Donald Trump meets with black leaders in Philadelphia amid protests

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Republican presidential candidate Donald Trump visited Philadelphia Friday, one day before his first general election appearance in front of a majority-black audience in Detroit. (WPVI)

Republican presidential candidate Donald Trump visited Philadelphia Friday, one day before his first general election appearance in front of a majority-black audience in Detroit.

Protesters never saw Trump arrive. His motorcade whisked him up a side street away from the main entrance.

Inside he settled in with a dozen African-American leaders, including Calvin Tucker, the head of the Germantown Republican Club and a Trump delegate.

Trump also met with the family of a slain black woman killed by a young man who entered the U.S. illegally. It's "a horrible story, but it's a story a lot of people are going through," Trump told the family.

The private meeting was held at a banquet facility on North Broad Street.

Outside, anger was directed at those on the inside.

"In my opinion, meeting with this racist bigot is master back in the slave house if you ask me," said Asa Khalif, Black Lives Matter. "They should be embarrassed."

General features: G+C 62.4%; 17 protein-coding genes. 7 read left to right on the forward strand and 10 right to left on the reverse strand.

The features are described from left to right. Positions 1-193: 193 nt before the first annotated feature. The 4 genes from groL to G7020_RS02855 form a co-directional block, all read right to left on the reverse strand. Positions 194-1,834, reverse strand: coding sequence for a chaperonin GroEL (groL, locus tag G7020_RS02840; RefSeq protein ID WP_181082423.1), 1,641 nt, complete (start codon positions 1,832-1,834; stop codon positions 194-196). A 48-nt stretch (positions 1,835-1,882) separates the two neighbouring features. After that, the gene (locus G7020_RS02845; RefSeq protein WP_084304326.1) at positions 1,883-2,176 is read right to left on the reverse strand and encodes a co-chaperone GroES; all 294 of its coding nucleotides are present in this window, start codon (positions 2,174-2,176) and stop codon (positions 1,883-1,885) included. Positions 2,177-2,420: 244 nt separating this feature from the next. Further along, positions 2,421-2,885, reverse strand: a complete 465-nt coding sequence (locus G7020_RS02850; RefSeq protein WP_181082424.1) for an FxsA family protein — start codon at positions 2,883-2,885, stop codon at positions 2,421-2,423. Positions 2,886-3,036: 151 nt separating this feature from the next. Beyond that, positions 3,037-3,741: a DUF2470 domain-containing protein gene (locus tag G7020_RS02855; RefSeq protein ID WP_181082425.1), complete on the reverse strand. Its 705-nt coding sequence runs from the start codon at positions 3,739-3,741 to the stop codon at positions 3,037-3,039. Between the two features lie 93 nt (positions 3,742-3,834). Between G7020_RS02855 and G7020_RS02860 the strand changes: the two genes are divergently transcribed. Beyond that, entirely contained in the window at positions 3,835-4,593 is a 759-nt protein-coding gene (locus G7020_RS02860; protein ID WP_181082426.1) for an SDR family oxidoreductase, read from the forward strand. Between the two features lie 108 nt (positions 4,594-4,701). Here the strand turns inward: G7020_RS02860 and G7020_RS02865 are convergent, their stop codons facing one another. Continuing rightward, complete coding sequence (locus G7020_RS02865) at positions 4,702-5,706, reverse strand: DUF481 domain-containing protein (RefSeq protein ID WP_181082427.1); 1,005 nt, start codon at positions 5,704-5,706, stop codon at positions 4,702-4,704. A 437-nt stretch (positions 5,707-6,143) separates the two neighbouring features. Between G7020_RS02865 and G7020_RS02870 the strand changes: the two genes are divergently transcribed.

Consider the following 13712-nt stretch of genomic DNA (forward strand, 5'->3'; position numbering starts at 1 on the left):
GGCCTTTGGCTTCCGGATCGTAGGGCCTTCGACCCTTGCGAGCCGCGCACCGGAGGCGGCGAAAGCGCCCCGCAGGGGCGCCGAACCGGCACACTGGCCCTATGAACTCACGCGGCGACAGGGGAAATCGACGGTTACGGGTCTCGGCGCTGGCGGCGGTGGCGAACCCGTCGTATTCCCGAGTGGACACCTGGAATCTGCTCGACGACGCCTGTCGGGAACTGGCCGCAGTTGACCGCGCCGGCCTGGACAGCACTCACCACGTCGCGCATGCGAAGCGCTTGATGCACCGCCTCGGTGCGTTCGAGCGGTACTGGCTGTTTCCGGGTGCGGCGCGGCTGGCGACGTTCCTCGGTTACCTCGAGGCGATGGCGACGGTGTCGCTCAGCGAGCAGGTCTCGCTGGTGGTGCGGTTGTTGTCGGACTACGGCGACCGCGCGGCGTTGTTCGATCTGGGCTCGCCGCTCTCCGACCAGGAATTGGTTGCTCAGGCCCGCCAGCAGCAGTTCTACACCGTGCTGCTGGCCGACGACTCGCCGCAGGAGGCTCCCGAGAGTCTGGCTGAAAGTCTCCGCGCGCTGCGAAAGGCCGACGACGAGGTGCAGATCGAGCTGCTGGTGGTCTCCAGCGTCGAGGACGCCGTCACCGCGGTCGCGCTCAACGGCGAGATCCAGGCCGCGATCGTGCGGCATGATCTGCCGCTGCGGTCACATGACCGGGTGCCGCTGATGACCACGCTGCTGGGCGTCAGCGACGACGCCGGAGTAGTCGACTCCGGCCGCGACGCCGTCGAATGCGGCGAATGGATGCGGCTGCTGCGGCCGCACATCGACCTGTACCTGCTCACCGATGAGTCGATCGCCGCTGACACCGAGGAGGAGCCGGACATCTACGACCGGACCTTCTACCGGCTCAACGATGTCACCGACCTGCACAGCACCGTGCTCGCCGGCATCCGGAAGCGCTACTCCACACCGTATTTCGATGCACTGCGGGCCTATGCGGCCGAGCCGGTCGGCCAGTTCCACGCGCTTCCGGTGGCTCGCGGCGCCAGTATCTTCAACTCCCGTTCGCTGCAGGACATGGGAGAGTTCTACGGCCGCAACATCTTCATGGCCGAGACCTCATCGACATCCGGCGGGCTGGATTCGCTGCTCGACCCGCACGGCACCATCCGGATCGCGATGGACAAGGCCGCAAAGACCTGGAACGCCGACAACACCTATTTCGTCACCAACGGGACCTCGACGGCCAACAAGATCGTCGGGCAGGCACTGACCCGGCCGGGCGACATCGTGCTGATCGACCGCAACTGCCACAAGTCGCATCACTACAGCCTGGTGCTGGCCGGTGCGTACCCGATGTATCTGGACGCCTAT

One man who lives nearby tells us he didn't see the harm.

"I hope you coming here to do some good for the community, stop all the violence, get more jobs," said Robert Benard of North Philadelphia.

But others were skeptical, thinking Trump, the master showman, came here for a photo op with leaders, but wouldn't dream of coming come out and meeting just people.

"Because it's close to the hood and he kind of want to fake and have the facade like he's for us, but if you're for us, why can't we come in?" said Tana Black of North Philadelphia.

Police had to separate one lone Trump supporter who had his sign ripped up by a protester. He wanted police to arrest someone, but that didn't happen.

And one would-be Trump supporter, who says she is the daughter of Milton Street and had been given a role in the National Diversity Coalition For Trump, said she was denied access to Friday's visit. She declared Trump's outreach to blacks a sham.

"Renee Street Toppin is here to tell you it's a shame. Clinton is not the answer, but Trump is definitely not the answer," said Renee Street Toppin, would-be Trump supporter. "And we need answers."

The Associated Press contributed to this report.
Related Topics:
politicsdonald trumpphilly newspresidential racerepublicansNorth Philadelphia
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